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RTE executives claim €822k in car allowances as staff on lower grades fight plans for pay freeze

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Dee Forbes has an allowance on top of her €250k pay

Dee Forbes has an allowance on top of her €250k pay

Dee Forbes has an allowance on top of her €250k pay

It has emerged that RTE executives are receiving €822,218 a year in car allowances while the station tries to drastically reduce its costs.

The allowance being paid to 70 managers is worth almost as much as the organisation plans to save by imposing a pay freeze on its staff.

It is the single highest amount in a list of allowances claimed by the station's workforce, which is worth a total of €4.1m.

Details of the allowance, described as "car/travel", appear in a confidential internal document drawn up during talks on the broadcaster's plan to save €60m over three years.

RTE director general Dee Forbes received a €25,000 allowance on top of her €250,000 pay, according to recent figures - although she took a 10pc pay cut along with other executives at the start of the year.

Sources said the allowances paid to 70 employees related to staff in management grades and ranged from around €5,000 to €25,000. They said many may also be able to claim expenses for taxi use.

The value of the allowances - which are worth an average €11,745 each - is likely to anger lower-paid staff at the cash-strapped station.

It is understood that they get less-costly mileage rates rather than an allowance, although many are required to be on the road regularly in the course of their duties.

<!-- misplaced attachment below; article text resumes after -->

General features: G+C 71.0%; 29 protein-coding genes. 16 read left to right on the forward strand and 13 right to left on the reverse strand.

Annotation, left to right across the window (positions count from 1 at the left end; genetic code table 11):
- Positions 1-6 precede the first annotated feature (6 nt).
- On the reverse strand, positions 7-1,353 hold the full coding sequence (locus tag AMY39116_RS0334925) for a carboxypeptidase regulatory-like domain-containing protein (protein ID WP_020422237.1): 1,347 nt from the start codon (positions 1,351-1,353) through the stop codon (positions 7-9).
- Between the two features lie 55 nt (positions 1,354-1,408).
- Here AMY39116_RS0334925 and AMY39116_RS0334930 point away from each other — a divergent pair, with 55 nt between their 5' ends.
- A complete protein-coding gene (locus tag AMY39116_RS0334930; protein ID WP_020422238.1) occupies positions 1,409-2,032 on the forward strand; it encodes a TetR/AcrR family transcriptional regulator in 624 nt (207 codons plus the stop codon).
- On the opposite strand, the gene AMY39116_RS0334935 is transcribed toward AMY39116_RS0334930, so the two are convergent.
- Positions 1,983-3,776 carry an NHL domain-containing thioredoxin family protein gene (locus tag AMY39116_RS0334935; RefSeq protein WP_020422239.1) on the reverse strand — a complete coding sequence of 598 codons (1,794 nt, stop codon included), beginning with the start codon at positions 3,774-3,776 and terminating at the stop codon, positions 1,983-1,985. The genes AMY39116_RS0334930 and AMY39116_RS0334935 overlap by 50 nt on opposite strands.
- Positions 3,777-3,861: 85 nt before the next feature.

"If there are any non-managers among the 70 they would be a very small number," said a source.

Sources also revealed that a recent decision by the station to withhold incremental wage increases due to almost 500 workers would save in the region of €1.1m.

Redundancies

Talks on a range of cost-cutting measures as part of a plan that includes 200 voluntary redundancies have broken down.

RTE said it was not in a position to pay incremental wage increases to any of its staff as its financial situation remains "grave".

Almost 500 workers are affected by the decision.

The RTE Group of Unions said in a statement that management had suspended talks "to facilitate the station's commitment to dealing with the consequences of Covid-19".

When asked for a comment on the allowances, RTE said it had a variety of allowances available to both managers and staff alike, "as with many complex organisations".

"Such allowances vary by function and role," it said in a statement.

It said allowances were among a number of measures which are currently part of wider discussions about reform of the organisation as it faces the future.

"RTE does not believe it is appropriate to comment on any one allowance or measure in what is an integrated and confidential discussion between RTE and it's trade union group," it said.

"Discussions have been paused by RTE to allow RTE and its staff to focus on maintaining crucial public services during this hugely challenging time.

"That is our priority."

RTE's financial difficulties led to the announcement of cost-cutting measures before Christmas as part of efforts to save €60m over three years.

They included plans to cut 200 jobs and impose 15pc salary cuts on some of its best-paid talent.